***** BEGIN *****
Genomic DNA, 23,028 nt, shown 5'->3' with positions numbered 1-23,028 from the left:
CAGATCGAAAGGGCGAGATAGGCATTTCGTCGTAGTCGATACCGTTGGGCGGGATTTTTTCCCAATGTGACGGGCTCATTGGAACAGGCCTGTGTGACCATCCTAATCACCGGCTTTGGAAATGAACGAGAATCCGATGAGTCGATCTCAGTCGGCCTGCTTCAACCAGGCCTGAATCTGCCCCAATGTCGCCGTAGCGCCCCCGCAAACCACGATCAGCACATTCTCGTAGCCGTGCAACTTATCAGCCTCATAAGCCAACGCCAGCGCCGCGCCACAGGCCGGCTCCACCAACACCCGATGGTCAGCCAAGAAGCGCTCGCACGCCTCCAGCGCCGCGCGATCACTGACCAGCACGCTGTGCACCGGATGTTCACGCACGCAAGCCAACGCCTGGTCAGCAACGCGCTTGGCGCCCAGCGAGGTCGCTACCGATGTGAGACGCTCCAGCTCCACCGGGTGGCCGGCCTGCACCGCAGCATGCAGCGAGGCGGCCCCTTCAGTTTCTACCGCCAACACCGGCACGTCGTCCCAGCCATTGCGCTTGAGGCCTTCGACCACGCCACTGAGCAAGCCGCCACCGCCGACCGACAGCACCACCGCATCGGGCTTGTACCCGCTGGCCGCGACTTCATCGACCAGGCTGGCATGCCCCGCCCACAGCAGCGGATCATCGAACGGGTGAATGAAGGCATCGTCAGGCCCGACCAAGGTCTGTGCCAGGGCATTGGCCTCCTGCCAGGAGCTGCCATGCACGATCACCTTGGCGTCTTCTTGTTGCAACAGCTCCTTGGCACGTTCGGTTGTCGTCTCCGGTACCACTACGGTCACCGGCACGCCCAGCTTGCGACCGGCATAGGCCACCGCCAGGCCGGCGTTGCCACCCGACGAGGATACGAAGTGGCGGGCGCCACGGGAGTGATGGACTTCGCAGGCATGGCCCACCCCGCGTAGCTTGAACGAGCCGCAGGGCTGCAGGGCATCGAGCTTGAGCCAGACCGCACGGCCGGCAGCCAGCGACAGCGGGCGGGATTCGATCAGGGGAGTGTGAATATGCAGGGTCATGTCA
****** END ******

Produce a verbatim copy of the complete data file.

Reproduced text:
Genomic DNA, 23,028 nt, shown 5'->3' with positions numbered 1-23,028 from the left:
CAGATCGAAAGGGCGAGATAGGCATTTCGTCGTAGTCGATACCGTTGGGCGGGATTTTTTCCCAATGTGACGGGCTCATTGGAACAGGCCTGTGTGACCATCCTAATCACCGGCTTTGGAAATGAACGAGAATCCGATGAGTCGATCTCAGTCGGCCTGCTTCAACCAGGCCTGAATCTGCCCCAATGTCGCCGTAGCGCCCCCGCAAACCACGATCAGCACATTCTCGTAGCCGTGCAACTTATCAGCCTCATAAGCCAACGCCAGCGCCGCGCCACAGGCCGGCTCCACCAACACCCGATGGTCAGCCAAGAAGCGCTCGCACGCCTCCAGCGCCGCGCGATCACTGACCAGCACGCTGTGCACCGGATGTTCACGCACGCAAGCCAACGCCTGGTCAGCAACGCGCTTGGCGCCCAGCGAGGTCGCTACCGATGTGAGACGCTCCAGCTCCACCGGGTGGCCGGCCTGCACCGCAGCATGCAGCGAGGCGGCCCCTTCAGTTTCTACCGCCAACACCGGCACGTCGTCCCAGCCATTGCGCTTGAGGCCTTCGACCACGCCACTGAGCAAGCCGCCACCGCCGACCGACAGCACCACCGCATCGGGCTTGTACCCGCTGGCCGCGACTTCATCGACCAGGCTGGCATGCCCCGCCCACAGCAGCGGATCATCGAACGGGTGAATGAAGGCATCGTCAGGCCCGACCAAGGTCTGTGCCAGGGCATTGGCCTCCTGCCAGGAGCTGCCATGCACGATCACCTTGGCGTCTTCTTGTTGCAACAGCTCCTTGGCACGTTCGGTTGTCGTCTCCGGTACCACTACGGTCACCGGCACGCCCAGCTTGCGACCGGCATAGGCCACCGCCAGGCCGGCGTTGCCACCCGACGAGGATACGAAGTGGCGGGCGCCACGGGAGTGATGGACTTCGCAGGCATGGCCCACCCCGCGTAGCTTGAACGAGCCGCAGGGCTGCAGGGCATCGAGCTTGAGCCAGACCGCACGGCCGGCAGCCAGCGACAGCGGGCGGGATTCGATCAGGGGAGTGTGAATATGCAGGGTCATGTCA